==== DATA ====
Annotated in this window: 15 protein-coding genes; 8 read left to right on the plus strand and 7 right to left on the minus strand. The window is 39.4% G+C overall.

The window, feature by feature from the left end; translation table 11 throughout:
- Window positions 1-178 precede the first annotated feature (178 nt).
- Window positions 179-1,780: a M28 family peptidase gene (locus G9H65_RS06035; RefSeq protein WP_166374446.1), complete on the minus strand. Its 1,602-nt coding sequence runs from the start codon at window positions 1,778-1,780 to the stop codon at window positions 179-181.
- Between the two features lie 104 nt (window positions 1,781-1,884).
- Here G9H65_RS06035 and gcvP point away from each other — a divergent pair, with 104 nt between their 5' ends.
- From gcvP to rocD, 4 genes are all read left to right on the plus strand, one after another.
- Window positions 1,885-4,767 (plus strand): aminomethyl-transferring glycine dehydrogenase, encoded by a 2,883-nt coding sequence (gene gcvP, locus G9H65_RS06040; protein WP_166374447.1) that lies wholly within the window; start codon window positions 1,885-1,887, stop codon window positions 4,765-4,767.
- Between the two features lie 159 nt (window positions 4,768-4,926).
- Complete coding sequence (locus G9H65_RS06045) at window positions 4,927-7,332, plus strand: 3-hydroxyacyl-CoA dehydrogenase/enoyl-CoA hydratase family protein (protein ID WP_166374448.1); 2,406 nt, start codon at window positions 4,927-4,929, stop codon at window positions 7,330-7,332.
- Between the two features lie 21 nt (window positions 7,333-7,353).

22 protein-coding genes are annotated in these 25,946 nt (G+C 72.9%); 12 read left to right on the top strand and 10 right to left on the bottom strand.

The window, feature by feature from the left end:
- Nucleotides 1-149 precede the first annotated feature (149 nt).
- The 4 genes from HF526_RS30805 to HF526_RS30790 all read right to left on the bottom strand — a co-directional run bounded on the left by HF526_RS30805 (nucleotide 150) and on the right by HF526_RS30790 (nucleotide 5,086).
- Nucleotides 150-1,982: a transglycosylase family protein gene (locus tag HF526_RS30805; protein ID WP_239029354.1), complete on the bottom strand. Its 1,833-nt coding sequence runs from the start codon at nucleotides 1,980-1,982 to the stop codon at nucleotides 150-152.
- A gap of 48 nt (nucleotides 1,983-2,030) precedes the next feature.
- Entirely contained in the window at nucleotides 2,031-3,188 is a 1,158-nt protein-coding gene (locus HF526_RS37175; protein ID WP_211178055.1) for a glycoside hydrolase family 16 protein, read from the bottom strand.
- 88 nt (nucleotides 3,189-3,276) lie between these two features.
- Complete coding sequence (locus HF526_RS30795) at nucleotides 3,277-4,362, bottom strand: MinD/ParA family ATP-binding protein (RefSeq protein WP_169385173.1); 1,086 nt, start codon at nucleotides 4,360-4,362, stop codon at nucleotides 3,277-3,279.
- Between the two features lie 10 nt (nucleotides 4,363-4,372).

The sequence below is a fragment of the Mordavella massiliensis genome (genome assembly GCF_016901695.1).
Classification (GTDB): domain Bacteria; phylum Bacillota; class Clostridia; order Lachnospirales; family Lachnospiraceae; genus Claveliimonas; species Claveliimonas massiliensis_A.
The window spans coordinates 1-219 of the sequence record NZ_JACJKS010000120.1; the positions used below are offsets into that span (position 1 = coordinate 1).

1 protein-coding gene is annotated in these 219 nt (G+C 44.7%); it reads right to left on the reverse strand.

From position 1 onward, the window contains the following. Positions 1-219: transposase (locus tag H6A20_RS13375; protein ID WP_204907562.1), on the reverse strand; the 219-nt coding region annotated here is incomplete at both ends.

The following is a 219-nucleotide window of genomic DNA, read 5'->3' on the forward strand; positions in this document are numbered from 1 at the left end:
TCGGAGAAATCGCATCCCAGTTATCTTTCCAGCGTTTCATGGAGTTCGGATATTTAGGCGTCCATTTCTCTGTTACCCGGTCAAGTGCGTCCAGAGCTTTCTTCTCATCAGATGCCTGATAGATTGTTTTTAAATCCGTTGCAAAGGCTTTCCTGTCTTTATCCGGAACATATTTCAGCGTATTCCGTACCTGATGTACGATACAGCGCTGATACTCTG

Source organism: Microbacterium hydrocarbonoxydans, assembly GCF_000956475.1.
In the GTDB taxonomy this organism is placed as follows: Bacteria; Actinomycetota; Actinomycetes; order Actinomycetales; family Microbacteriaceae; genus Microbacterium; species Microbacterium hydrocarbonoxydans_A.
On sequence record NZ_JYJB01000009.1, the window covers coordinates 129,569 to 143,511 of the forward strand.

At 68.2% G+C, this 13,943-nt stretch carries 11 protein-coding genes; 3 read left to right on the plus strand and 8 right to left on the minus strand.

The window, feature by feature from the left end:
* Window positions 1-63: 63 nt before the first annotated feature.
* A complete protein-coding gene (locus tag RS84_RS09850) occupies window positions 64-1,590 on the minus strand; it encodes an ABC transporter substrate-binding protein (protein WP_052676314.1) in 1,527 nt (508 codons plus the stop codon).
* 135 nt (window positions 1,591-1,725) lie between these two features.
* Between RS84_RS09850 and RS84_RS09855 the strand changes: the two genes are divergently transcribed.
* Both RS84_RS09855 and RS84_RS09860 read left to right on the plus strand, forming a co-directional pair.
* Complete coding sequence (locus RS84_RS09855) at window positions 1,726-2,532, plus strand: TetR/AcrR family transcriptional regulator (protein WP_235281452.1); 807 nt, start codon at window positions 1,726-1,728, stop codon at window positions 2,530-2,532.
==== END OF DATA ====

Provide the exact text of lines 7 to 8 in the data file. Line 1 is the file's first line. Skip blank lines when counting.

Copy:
- From gcvP to rocD, 4 genes are all read left to right on the plus strand, one after another.
- Window positions 1,885-4,767 (plus strand): aminomethyl-transferring glycine dehydrogenase, encoded by a 2,883-nt coding sequence (gene gcvP, locus G9H65_RS06040; protein WP_166374447.1) that lies wholly within the window; start codon window positions 1,885-1,887, stop codon window positions 4,765-4,767.